Tuesday, February 25, 2014


Abstract: 36 yo Ecuadorian man with asymptomatic truncal hyperpigmentation x 8 months

HPI: The patient was seen on 2 January, 2014 complaining of the gradual development of hyperpigmentation on chest, abdomen and neck.  Good general health. He takes no medications by mouth.

O/E: confluent uniformly tan papules and plaques chest, abdomen, axillae and neck.  The primary lesions are barely elevated confluent papules and plaques. KOH negative.

Clinical Photos:

One Month Follow-up (Minocycline 100 mg b.i.d.)

Hyperkeratosis and papilloimatosis  c/w CARP
Photos courtesy of Lynne Goldberg, Dermatologist.  Boston University School of Medicine.  Department of Dermatology and Dermatopathology

Diagnosis:  Confluent and Reticulated Papillomatosis of Gougerot and Cartaud (CARP)

Course:  The patient was placed on minocycline 100 mg b.i.d. and will be seen in followup in one month.  At one month, his CARP has resolved completely,

Discussion: CARP is a true "dermatologic vignette."  Once it is seen a few times, the diagnosis is clear.  Etiology is still a question, but the disorders remarkable improvement with minocycline should give us some clues.  Azithromycin appears equally as effective.  It also costs less than minocycline and has a more benign side-effect profile.

1. eMedicine CARP

2.   Confluent and reticulated papillomatosis : a review of the literature.
Scheinfeld N.  Am J Clin Dermatol. 2006;7(5):305-13.
Confluent and reticulated papillomatosis (CARP) was first described >60 years ago. It is distinct from acanthosis nigricans. This article presents the results of a review of the literature in MEDLINE through May 2006 using the terms 'confluent and reticulated papillomatosis', 'reticulated and confluent papillomatosis of Gougerot and Carteaud', and 'reticulated papillomatosis'. A recent report has linked the presence of Dietzia spp. (family: Dietziaceae; suborder: Corynebacterineae; order: Actinomycetales) in the skin to CARP. CARP has also been linked to defects in keratinization. CARP has been reported worldwide and occurs in both sexes, all age groups, and all races. The disorder can initially manifest as hyperkeratotic or verrucous papules that coalesce to form a reticular pattern peripherally and confluent plaques centrally. Although a variety of treatments for CARP exist, oral minocycline 50-100mg twice daily has been the preferred treatment. However, recent reports of the effectiveness of azithromycin 250-500mg three times weekly may make azithromycin the preferred treatment for CARP, since it has a more benign adverse effect profile than minocycline. Other effective antibacterial treatments include fusidic acid 1000mg daily, clarithromycin 500mg daily, erythromycin 1000mg daily, tetracycline 500mg twice daily, and cefdinir 300mg twice daily. If a recent finding that CARP is caused by a bacterial microorganism is replicated, treatment should likely be determined by bacterial sensitivities, antibacterial adverse effect profiles, and cost considerations. Other oral treatments of CARP that are effective but currently disfavored because of the effectiveness of minocycline include isotretinoin, acitretin, and etretinate. There have been mixed reports regarding the effectiveness of topical treatments, which include selenium sulfide, ketoconazole cream, tretinoin, tazarotene, tacalcitol, and calcipotriene (calcipotriol).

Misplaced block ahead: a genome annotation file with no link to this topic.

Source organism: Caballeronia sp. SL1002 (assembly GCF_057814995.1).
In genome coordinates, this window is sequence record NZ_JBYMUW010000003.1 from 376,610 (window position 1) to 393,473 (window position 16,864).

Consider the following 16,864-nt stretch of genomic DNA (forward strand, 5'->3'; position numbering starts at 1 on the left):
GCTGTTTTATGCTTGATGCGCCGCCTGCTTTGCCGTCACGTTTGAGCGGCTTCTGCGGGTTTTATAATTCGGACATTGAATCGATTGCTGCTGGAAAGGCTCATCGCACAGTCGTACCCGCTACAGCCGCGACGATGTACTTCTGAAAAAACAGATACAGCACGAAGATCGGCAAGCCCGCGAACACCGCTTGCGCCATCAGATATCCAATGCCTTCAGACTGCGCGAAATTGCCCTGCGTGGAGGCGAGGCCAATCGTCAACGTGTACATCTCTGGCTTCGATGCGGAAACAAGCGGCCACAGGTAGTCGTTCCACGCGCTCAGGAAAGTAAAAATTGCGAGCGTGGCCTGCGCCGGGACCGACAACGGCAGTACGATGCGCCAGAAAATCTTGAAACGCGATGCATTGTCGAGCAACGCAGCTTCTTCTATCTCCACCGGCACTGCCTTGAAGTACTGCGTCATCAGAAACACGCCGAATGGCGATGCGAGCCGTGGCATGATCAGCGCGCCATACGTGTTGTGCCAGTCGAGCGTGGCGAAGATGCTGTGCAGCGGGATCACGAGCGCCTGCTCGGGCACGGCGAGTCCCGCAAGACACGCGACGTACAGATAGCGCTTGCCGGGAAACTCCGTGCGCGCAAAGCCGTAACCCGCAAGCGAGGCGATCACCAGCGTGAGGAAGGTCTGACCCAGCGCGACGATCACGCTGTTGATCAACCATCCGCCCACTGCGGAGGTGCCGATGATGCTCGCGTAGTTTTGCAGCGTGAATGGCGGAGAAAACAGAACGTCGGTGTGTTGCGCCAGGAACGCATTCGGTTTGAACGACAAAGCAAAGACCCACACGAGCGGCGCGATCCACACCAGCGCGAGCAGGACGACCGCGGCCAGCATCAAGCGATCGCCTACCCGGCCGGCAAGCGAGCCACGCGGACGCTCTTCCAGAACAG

Wednesday, February 12, 2014

Prurigo Nodularis with Squamous Cell Carcinioma

Abstract: 63 yo man with 10 month history of intense pruritus and excoriated papules and nodules

HPI:   This 63 yo retired radio announcer presents with a 10 month history of intense pruritus and excoriated papules and nodules. He is in reasonable health.  Medications include Welbutrin (bupropion) and occasional prednisone for his itching.  He's tried topical steroids and anti-histamines without relief.  Smokes ~ 5 cigarettes a day.

O/E: Skin thin from actinic damage.  There are excoriated papules and nodules on the torso and extremities.  There are two or three more exophytic lesions.

Clinical Photos:

Lab:  CBC, chemistries normal.  IgE 867 IU/Ml

Pathology:  Initial bx signed out as SCC.  Since he has scores of lesions repeat biopsies of an early and more developed lesion were taken.  Thanks to Dr. Lynne Goldberg (Boston University Skin Path) for the beautiful photomics.